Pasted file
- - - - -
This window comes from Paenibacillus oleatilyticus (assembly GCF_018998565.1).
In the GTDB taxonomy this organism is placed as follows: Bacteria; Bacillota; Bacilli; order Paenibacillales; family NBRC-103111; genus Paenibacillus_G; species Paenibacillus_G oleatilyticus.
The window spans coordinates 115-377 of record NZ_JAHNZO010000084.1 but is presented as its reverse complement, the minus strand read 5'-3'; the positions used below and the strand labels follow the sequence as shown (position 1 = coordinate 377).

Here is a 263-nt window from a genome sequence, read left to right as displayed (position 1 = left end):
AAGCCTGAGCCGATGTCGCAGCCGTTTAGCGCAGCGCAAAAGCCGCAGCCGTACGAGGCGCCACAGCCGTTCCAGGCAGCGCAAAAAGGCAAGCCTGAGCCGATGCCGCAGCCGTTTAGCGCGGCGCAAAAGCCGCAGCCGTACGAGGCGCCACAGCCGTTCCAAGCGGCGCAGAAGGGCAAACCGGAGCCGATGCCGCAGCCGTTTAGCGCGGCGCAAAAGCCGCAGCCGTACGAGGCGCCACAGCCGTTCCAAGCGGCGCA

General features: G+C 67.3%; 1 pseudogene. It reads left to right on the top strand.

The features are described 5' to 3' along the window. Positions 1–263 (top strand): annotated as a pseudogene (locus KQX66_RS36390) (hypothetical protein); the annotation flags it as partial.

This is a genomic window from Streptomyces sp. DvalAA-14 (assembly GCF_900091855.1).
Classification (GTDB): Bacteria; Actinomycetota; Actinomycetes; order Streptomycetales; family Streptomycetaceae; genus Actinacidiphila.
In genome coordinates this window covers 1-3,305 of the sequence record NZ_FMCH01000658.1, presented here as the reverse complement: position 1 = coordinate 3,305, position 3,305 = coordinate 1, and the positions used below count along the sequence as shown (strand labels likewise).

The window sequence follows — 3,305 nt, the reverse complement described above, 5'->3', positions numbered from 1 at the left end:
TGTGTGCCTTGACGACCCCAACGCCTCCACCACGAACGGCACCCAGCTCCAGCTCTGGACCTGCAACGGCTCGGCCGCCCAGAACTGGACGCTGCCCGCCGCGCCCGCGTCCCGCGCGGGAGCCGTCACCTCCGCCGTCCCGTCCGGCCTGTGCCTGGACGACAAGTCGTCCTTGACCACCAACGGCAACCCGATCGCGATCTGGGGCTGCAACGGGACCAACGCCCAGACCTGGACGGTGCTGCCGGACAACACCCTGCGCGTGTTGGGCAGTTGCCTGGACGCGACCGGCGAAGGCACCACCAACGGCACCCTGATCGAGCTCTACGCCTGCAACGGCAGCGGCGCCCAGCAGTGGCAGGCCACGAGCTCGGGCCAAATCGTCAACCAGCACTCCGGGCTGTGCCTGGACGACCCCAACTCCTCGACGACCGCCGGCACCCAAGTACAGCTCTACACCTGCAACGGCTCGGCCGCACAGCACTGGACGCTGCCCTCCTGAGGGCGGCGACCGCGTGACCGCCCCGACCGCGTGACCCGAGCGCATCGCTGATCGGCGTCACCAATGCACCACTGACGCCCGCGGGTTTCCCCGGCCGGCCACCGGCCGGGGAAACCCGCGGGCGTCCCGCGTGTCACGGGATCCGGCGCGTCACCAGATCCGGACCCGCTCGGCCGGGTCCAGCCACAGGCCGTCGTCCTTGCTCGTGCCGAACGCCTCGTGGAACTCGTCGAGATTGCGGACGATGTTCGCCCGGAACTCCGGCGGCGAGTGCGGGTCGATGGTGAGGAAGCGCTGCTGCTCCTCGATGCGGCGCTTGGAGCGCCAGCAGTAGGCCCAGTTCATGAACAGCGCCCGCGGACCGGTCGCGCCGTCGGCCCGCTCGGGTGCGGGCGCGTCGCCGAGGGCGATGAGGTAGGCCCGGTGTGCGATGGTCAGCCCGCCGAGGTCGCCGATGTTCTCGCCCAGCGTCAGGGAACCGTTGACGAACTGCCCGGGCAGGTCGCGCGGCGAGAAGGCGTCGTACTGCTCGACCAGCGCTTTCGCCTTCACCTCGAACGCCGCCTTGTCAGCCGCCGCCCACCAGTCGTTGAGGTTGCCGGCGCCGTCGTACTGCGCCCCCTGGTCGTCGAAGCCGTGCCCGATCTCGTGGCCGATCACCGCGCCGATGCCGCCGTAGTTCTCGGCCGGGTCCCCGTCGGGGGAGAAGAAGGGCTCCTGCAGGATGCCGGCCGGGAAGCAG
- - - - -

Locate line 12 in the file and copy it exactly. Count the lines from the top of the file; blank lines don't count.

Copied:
TGTGTGCCTTGACGACCCCAACGCCTCCACCACGAACGGCACCCAGCTCCAGCTCTGGACCTGCAACGGCTCGGCCGCCCAGAACTGGACGCTGCCCGCCGCGCCCGCGTCCCGCGCGGGAGCCGTCACCTCCGCCGTCCCGTCCGGCCTGTGCCTGGACGACAAGTCGTCCTTGACCACCAACGGCAACCCGATCGCGATCTGGGGCTGCAACGGGACCAACGCCCAGACCTGGACGGTGCTGCCGGACAACACCCTGCGCGTGTTGGGCAGTTGCCTGGACGCGACCGGCGAAGGCACCACCAACGGCACCCTGATCGAGCTCTACGCCTGCAACGGCAGCGGCGCCCAGCAGTGGCAGGCCACGAGCTCGGGCCAAATCGTCAACCAGCACTCCGGGCTGTGCCTGGACGACCCCAACTCCTCGACGACCGCCGGCACCCAAGTACAGCTCTACACCTGCAACGGCTCGGCCGCACAGCACTGGACGCTGCCCTCCTGAGGGCGGCGACCGCGTGACCGCCCCGACCGCGTGACCCGAGCGCATCGCTGATCGGCGTCACCAATGCACCACTGACGCCCGCGGGTTTCCCCGGCCGGCCACCGGCCGGGGAAACCCGCGGGCGTCCCGCGTGTCACGGGATCCGGCGCGTCACCAGATCCGGACCCGCTCGGCCGGGTCCAGCCACAGGCCGTCGTCCTTGCTCGTGCCGAACGCCTCGTGGAACTCGTCGAGATTGCGGACGATGTTCGCCCGGAACTCCGGCGGCGAGTGCGGGTCGATGGTGAGGAAGCGCTGCTGCTCCTCGATGCGGCGCTTGGAGCGCCAGCAGTAGGCCCAGTTCATGAACAGCGCCCGCGGACCGGTCGCGCCGTCGGCCCGCTCGGGTGCGGGCGCGTCGCCGAGGGCGATGAGGTAGGCCCGGTGTGCGATGGTCAGCCCGCCGAGGTCGCCGATGTTCTCGCCCAGCGTCAGGGAACCGTTGACGAACTGCCCGGGCAGGTCGCGCGGCGAGAAGGCGTCGTACTGCTCGACCAGCGCTTTCGCCTTCACCTCGAACGCCGCCTTGTCAGCCGCCGCCCACCAGTCGTTGAGGTTGCCGGCGCCGTCGTACTGCGCCCCCTGGTCGTCGAAGCCGTGCCCGATCTCGTGGCCGATCACCGCGCCGATGCCGCCGTAGTTCTCGGCCGGGTCCCCGTCGGGGGAGAAGAAGGGCTCCTGCAGGATGCCGGCCGGGAAGCAG